In this section and in the space available we have time to consider two key variables that act as key conditions consistent with action to mitigate climate change problems in CEE cities, regions and national governments. The first of these is the extent to which the position regarding for example climate change causing global warming emissions are significantly worse than those of, for example, partner countries in the EU or future ones in OECD, for example, as cases in point.
Another key variable is the quality of human capital in CEE countries that may be mobilised both to recognise any problematic characteristics scientifically and in to respond robustly to such a situation in policy terms. Regarding the first issue, it may be clearly seen Figs.
As can be seen from Fig. This is of course in line with our discussion in the Introduction of measures that have been taken even at city and local level in Denmark that contribute significantly to the reduction in energy use, wastage and other measures concerning the type of energy that Denmark utilises with a view to minimising its overall contribution to greenhouse gas emissions, notably CO 2 , NOX and Methane, the worst causes of global warming and consequent climate change. Denmark is a benchmark for the whole developed world in terms of its commitment to moderating its, albeit small, overall contribution to global warming.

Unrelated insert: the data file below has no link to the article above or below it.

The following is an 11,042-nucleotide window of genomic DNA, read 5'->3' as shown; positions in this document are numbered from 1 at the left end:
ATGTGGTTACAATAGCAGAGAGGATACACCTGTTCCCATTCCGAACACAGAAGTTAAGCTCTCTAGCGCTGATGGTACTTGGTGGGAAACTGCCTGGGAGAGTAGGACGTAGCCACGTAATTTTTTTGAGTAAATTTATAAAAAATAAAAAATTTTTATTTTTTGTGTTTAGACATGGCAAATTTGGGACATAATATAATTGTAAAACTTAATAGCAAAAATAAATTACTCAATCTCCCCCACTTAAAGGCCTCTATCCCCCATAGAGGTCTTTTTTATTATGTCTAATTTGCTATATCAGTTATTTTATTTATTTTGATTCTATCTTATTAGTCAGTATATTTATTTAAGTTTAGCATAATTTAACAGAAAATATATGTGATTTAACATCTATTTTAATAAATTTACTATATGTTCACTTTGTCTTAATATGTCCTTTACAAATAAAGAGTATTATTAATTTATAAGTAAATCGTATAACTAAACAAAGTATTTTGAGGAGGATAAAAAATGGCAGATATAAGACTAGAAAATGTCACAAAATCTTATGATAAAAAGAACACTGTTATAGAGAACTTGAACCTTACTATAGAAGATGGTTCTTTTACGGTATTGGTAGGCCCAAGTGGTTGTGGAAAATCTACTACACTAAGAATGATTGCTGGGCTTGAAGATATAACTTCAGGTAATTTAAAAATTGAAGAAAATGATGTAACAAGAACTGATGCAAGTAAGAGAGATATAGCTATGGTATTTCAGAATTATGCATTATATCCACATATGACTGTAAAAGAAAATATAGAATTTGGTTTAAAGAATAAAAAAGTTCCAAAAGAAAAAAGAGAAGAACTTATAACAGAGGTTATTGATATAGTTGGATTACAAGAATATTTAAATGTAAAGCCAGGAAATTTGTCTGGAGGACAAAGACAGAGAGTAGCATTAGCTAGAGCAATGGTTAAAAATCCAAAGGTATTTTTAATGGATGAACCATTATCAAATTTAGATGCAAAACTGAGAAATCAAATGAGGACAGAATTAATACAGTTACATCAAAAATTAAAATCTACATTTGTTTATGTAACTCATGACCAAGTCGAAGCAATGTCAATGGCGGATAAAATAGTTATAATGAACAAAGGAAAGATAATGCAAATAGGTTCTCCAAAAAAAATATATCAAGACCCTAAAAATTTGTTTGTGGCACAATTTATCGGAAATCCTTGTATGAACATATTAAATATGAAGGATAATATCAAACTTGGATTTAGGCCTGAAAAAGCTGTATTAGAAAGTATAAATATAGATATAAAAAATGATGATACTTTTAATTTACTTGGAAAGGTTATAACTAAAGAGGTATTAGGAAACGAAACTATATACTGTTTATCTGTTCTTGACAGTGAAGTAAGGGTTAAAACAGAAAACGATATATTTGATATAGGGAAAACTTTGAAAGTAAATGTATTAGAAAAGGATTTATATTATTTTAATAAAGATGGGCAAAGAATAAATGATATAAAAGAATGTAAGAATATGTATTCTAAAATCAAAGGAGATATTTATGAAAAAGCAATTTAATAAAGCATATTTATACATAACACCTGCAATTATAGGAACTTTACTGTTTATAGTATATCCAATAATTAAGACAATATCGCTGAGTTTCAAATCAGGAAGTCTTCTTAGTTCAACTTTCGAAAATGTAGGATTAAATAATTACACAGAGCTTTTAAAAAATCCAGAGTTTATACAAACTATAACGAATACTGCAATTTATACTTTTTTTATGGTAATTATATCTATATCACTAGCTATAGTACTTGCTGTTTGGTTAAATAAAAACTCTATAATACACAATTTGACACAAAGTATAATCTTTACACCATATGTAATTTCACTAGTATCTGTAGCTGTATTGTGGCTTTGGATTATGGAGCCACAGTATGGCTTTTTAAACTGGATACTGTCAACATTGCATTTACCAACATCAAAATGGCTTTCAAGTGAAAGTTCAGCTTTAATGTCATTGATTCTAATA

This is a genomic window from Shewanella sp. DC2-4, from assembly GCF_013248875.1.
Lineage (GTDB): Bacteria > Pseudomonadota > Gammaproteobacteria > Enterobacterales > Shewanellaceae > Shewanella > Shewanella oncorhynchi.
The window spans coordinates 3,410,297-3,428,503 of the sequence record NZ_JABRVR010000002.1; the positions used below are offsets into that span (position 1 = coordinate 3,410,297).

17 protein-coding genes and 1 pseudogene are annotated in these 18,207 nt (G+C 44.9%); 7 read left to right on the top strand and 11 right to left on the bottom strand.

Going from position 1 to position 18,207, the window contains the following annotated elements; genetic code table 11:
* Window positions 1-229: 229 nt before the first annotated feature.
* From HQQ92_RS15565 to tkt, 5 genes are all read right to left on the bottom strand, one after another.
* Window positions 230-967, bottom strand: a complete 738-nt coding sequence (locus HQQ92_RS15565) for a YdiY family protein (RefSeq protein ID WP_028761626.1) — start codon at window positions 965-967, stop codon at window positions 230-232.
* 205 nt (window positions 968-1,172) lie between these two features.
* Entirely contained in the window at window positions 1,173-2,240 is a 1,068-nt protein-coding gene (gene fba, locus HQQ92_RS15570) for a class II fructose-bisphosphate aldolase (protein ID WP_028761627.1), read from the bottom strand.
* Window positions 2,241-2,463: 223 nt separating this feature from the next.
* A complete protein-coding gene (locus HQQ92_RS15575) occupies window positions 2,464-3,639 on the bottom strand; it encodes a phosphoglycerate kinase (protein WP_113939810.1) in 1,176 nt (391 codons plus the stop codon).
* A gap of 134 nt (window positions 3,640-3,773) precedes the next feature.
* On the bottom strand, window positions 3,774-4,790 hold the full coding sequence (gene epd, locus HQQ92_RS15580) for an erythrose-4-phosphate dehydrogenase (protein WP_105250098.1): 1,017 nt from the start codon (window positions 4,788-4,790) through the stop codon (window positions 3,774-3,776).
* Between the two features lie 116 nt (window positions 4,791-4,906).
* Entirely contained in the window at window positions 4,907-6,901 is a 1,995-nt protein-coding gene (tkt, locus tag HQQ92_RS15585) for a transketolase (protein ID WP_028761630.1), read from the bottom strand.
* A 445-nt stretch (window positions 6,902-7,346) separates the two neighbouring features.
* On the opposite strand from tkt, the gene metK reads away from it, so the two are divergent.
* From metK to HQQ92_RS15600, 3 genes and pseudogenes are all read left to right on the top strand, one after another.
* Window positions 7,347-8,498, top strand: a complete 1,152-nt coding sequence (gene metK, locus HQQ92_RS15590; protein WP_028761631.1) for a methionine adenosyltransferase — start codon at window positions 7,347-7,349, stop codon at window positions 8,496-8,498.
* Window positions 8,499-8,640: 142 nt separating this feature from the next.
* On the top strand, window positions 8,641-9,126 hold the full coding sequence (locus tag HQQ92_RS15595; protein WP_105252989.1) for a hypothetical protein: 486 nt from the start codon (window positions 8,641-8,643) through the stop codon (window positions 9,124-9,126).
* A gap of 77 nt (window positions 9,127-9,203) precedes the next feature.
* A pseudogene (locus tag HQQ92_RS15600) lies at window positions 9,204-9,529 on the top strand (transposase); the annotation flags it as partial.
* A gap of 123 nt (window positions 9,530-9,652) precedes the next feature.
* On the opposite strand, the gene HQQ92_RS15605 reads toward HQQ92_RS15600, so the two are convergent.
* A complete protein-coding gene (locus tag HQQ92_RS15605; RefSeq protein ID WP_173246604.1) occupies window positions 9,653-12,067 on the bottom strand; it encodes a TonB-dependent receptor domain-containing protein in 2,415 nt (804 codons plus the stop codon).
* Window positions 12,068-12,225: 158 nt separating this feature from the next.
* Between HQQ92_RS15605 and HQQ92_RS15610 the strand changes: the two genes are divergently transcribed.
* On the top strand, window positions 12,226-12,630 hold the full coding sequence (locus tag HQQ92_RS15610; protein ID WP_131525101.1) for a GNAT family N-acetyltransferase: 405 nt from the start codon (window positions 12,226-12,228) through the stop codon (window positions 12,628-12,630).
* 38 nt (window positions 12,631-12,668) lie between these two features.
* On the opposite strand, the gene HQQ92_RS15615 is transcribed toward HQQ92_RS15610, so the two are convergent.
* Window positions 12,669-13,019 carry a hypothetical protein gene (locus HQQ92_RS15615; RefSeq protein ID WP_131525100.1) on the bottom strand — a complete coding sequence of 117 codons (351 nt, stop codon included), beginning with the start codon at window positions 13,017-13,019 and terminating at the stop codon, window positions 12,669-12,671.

It is important to understand the role of democratic and informal protest politics in bringing about change over a relatively lengthy year period. This was when the first wave of serious popular concern about the environmental damage caused by economic growth occurring in Western countries. As will be indicated below, this led to the early development of clusters of renewable energy innovation, particularly around wind turbine and solar thermal equipment manufacture. The impact of this is captured in data from the European Commission that shows Denmark as a whole being one of the Clean Technology leaders.
Thus in , according to the European Commission:.
They include offshore turbines and water purification. The Danish Ministry of Economic and Business Affairs FORA report shows that a further 46 knowledge institutions consider themselves to be primarily active in environmental technology research. This is a powerful cognitive and ideological process by means of which a discourse of action and promotion occurs within the state apparatus but articulated both to wider, global concerns, the interests and concerns of local business, and a modernising discourse expressing a policy-advisory consensus, in this case privileging clusters, innovation and climate change.